6 Dos and Don’ts for White Paint, According to Interior Decorators
Don’ts: Expect to use just one floor-to-ceiling paint
In many traditional spaces, you’ll notice a familiar pattern: an off-white on the walls, paired with crisp white trim, moldings, ceilings, and doors. But that doesn’t mean you have to, too. Kesselman often uses the same shade for a room’s walls, moldings, and ceilings, relying on a combination of slight variations in chandelier and other architectural elements in the room to create points of contrast and interest. visual.
Whether you stick with the more traditional approach or plan to go monochrome, keep in mind that the ceiling, walls, and trim are often painted in different finishes.
âFlat finishes are the most common on walls. I think it’s the most aesthetic, but it’s also the most forgiving because the flatter the paint, the more imperfections it hides on the wall itself, âexplains Kesselman. From there, he recommends a matte finish for ceilings and a satin or semi-gloss finish for all trim. âIt’s very subtle; they’re light touches so things don’t seem too simple, âhe says.
Do: invest in your rollers and brushes
Buy quality painting tools for the best application. âDon’t waste your time with inexpensive rollers because they are the ones that typically remove fluff and lint,â Welch explains. This means that when you apply paint to the wall, the fibers of the roller will stick to the wall, ruining your application. âSpend a little more on, maybe, a Purdy Roll. You really get what you pay for, âWelch says. For good measure, wash your rollers and brushes (and let them dry) before soaking them in your primer to make sure they’re free of dust and loose fibers.
Don’ts: Avoid cleaning and dusting the surfaces you plan to paint
Wipe down the surface you are painting and any adjacent surfaces that you plan to apply painter’s tape to. âMost of the time, contractors don’t pay attention to cleaning or wiping things up,â Welch cautions. Drywall dust, sawdust, and ordinary household dust spread easily and far into a home and prevent the tape from sealing completely, creating an unsightly texture under the paint.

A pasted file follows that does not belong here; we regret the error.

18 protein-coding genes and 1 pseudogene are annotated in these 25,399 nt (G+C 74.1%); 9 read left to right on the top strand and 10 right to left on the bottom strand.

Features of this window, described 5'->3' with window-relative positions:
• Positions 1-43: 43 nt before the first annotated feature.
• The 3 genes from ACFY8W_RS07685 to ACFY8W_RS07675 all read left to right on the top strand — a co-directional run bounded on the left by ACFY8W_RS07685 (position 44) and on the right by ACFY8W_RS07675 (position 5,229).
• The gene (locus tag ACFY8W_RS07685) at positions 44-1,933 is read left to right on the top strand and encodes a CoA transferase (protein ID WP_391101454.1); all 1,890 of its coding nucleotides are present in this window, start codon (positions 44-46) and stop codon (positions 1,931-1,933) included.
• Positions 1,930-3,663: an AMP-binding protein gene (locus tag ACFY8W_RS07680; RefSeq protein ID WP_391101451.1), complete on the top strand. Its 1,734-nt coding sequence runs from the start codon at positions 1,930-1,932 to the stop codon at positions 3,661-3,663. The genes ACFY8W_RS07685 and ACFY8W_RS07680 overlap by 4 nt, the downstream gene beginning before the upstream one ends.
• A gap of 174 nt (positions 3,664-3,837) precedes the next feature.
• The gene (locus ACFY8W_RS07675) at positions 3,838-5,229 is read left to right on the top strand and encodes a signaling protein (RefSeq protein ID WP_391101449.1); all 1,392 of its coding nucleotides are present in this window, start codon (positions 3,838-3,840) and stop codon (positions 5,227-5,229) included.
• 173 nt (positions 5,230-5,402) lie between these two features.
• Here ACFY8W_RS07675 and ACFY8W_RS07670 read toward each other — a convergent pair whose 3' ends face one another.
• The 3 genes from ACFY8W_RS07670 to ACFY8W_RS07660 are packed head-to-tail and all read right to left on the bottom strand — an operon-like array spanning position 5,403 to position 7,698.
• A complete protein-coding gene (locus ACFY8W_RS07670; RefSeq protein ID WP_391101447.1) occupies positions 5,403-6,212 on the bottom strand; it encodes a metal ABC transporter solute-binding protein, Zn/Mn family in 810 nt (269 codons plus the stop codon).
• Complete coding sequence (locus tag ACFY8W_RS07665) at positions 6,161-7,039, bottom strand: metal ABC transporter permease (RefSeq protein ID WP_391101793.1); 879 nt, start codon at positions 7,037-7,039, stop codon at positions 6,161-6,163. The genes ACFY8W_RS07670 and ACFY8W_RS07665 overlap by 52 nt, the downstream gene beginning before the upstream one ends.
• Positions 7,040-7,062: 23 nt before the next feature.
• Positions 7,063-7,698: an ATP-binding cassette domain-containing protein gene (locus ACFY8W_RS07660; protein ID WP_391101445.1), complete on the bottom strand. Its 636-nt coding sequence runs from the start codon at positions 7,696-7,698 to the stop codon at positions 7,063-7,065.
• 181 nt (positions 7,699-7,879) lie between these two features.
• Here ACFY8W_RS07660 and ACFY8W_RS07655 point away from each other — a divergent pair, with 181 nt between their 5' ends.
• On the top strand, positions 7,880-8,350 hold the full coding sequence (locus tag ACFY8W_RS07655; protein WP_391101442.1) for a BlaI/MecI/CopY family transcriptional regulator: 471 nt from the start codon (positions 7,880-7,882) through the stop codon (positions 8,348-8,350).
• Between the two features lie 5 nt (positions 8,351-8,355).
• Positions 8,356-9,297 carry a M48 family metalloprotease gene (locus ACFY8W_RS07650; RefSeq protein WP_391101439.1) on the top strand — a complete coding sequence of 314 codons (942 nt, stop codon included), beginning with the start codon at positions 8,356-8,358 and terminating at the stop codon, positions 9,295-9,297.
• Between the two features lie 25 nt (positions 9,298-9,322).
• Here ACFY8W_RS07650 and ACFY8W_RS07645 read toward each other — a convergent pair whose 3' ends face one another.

Do: apply one coat of primer and two coats of paint, if you can
After all the research on which white will find the right tone in your space, those trips to the store, and more, it can be tempting to look for ways to speed up the process when it comes to painting on your own. The verdict on priming, according to Kesselman and Welch, is that just because you can skip it, doesn’t mean you should, especially considering the white paint is ruthless.
âYou can end up with high and low points in the sheen, and you can also end up with an uneven color,â Kesselman explains of the possible consequences of not having a primer. âYou have to do it the right way,â Welch confirms. âOtherwise, you’ll see the imperfections: nicks, bubbles, ripples. If you don’t go over it with two coats of paint, you will see it. Especially with white.